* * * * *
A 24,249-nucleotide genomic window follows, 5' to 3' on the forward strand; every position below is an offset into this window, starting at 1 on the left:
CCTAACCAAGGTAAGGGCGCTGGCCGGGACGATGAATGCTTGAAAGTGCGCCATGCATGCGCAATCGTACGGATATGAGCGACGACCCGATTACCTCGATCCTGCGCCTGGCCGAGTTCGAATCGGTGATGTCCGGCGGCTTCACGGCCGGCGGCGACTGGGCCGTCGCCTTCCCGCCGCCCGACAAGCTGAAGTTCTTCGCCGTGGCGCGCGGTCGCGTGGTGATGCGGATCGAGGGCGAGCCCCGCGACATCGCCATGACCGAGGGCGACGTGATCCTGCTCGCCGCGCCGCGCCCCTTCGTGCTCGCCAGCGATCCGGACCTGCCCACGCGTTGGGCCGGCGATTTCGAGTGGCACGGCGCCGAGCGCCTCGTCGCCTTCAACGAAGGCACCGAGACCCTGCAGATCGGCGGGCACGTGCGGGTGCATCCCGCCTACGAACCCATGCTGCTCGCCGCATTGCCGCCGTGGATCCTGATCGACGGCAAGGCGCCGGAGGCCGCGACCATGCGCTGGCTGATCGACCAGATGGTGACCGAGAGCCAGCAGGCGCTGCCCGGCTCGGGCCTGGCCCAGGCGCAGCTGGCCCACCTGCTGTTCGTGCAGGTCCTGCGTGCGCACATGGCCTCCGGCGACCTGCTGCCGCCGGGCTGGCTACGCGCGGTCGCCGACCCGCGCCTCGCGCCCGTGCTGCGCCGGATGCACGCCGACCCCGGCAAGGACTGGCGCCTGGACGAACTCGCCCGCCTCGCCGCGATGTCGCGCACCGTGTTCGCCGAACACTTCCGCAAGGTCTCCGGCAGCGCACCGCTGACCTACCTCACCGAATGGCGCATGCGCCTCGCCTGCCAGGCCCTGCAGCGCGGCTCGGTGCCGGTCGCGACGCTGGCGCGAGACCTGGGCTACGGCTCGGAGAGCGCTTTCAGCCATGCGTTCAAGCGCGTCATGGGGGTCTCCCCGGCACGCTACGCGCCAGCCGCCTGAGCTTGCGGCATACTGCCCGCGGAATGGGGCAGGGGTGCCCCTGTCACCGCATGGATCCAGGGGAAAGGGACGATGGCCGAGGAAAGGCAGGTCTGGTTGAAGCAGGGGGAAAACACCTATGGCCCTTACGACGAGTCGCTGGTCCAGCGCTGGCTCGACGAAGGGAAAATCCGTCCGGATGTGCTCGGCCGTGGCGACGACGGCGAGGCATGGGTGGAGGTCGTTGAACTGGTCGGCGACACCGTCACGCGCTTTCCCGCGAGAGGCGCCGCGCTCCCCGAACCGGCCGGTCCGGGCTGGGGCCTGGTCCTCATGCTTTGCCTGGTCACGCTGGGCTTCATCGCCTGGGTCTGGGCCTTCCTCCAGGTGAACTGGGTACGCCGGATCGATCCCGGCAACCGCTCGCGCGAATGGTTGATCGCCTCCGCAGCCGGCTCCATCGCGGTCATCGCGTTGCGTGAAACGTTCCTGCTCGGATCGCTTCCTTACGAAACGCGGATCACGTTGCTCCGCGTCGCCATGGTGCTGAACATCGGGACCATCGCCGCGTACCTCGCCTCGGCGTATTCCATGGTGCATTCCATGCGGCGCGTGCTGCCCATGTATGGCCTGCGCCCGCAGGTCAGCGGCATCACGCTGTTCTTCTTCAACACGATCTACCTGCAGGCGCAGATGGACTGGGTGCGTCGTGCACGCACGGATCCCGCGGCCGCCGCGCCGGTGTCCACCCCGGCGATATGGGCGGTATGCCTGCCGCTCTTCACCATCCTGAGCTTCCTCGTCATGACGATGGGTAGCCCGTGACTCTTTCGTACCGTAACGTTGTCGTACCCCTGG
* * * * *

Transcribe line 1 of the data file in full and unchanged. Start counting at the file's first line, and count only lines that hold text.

A 24,249-nucleotide genomic window follows, 5' to 3' on the forward strand; every position below is an offset into this window, starting at 1 on the left: